Amid fresh tensions between India and Pakistan over the Pulwama terror attack, the International Court of Justice (ICJ) Monday began the four-day public hearing in the Kulbhushan Jadhav case. Harish Salve, presenting India’s arguments before the top court today at The Hague sought annulment of Jadhav’s conviction and a direction that he be released from custody.
“In the present case, review and reconsideration of the case would be inadequate. The relief should be in the form of a direction to set Jadhav free,” he asserted.
Following Salve’s submission, the sitting of the international court was adjourned for the day. It will resume tomorrow with Pakistan making its first round of arguments.
Kulbhushan Jadhav was arrested in Balochistan in 2016 on charges of espionage and sentenced to death by a military court in Pakistan. While the Pakistan side claims that Jadhav is an Indian spy, New Delhi maintains that he is a retired Navy official who was kidnapped. The ICJ had ordered Pakistan to stay the execution till the adjudication of the case.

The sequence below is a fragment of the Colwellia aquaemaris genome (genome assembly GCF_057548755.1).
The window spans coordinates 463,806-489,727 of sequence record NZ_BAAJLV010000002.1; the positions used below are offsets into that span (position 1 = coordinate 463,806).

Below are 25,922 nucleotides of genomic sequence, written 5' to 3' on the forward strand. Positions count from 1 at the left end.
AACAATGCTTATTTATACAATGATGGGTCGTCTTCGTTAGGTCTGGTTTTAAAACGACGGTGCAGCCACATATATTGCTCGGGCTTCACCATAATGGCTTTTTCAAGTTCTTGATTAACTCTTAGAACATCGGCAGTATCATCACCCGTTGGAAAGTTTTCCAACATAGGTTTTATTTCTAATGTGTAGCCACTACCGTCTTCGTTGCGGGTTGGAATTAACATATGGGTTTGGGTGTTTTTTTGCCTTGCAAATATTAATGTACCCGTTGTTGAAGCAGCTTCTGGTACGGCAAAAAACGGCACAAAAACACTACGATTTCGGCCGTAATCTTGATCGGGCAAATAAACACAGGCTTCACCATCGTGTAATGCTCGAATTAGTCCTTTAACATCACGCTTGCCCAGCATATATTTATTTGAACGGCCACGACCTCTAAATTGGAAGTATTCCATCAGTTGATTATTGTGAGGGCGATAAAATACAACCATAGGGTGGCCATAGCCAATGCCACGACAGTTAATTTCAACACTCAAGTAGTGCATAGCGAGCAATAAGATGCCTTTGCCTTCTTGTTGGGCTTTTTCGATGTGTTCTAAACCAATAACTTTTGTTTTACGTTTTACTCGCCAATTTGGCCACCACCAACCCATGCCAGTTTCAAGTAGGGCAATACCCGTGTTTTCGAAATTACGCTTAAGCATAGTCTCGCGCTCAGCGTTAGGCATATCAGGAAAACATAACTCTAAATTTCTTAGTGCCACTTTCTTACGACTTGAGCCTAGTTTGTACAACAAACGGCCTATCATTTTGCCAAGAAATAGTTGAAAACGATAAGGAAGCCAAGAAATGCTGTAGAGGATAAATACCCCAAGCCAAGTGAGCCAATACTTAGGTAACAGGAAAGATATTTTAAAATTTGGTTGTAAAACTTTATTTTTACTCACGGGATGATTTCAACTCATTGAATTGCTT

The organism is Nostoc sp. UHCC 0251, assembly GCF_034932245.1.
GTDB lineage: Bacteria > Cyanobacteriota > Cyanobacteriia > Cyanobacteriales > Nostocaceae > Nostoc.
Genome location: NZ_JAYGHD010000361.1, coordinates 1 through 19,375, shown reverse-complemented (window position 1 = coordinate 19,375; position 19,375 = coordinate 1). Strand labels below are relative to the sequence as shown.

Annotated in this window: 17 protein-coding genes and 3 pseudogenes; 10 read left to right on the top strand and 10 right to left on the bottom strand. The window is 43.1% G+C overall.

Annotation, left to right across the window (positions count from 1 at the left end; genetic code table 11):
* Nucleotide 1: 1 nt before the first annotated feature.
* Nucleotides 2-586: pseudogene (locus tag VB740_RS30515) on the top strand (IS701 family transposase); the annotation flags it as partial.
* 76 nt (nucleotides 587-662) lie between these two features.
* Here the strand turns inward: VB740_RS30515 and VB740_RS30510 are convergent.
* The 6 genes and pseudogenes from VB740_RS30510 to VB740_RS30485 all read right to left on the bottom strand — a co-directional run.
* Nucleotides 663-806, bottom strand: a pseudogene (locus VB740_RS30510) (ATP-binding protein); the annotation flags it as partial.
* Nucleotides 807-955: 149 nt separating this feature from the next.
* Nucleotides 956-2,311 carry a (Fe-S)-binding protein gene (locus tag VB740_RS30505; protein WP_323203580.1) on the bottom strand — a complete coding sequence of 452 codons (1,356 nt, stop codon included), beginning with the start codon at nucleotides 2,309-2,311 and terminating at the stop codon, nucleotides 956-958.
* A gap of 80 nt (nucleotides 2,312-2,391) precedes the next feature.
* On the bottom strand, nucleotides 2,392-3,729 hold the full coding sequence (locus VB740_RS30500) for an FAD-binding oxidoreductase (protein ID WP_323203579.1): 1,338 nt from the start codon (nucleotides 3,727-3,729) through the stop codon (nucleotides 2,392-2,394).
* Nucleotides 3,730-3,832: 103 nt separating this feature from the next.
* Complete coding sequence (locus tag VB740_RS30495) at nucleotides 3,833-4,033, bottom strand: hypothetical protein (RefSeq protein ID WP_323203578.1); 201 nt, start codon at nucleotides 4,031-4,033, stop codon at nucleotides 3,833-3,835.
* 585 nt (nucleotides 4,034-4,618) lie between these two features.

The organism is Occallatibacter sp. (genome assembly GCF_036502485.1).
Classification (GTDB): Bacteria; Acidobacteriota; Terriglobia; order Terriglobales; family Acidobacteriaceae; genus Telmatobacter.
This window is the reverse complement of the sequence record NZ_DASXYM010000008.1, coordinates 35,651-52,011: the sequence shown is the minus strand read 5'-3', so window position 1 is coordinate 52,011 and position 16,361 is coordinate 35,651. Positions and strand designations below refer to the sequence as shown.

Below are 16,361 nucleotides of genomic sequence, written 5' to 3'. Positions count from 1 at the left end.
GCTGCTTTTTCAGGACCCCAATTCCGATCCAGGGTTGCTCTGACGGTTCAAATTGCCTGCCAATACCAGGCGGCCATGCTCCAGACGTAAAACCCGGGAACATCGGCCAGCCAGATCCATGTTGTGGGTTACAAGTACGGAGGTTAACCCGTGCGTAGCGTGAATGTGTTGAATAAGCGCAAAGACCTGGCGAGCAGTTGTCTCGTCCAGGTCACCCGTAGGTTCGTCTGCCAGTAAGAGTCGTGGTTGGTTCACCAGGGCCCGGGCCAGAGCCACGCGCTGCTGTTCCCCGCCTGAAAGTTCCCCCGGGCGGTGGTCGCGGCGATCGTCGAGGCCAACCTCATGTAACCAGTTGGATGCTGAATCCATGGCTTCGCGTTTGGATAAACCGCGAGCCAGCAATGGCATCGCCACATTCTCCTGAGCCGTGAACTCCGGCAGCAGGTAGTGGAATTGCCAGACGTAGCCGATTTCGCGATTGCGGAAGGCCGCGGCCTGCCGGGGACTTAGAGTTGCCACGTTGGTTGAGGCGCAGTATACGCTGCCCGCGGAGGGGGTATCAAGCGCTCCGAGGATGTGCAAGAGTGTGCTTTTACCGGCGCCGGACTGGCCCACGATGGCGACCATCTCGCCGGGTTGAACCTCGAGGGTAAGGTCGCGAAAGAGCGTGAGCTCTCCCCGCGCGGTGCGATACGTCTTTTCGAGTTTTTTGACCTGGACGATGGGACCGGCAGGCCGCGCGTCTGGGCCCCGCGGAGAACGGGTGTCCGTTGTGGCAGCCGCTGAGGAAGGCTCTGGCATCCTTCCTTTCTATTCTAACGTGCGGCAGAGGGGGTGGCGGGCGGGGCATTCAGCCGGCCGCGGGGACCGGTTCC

Hearing in the Kulbhushan Jadhav case began today at the International Court of Justice (ICJ) at The Hague. Follow HIGHLIGHTS
Kulbhushan Jadhav hearing adjourned till tomorrow
Seeking annulment of Kulbhushan Jadhav's conviction and a direction that he be released, Harish Salve concluded for India. The sitting was adjourned for the day. Pakistan will make its first round of arguments tomorrow.
Journalists, foreground, takes images at the International Court of Justice, or World Court, in The Hague, Netherlands, Monday, February 18, 2019. (Source: AP Photo)
Relief should be in the direction to set Jadhav free: Salve
Insisting on its demand to free Kulbhushan Jadhav free, Harish Salve said, "In present case, review and reconsideration of case would be inadequate. The relief should be in the form of a direction to set Jadhav free."
Rights of Kulbhushan Jadhav have been brazenly violated: Salve
"Rights of Kulbhushan Jadhav and India have been brazenly violated by Pakistan. Consequences must follow. Pakistan's conduct does not inspire confidence that Jadhav will get justice in Pakistan," Harish Salve asserted.
The International Court of Justice
Judges are seen at the International Court of Justice during the final hearing in the Kulbhushan Jadhav case in The Hague, the Netherlands, February 18, 2019. (Source: REUTERS)
'Proceedings in Pakistani military courts fall short of international standards'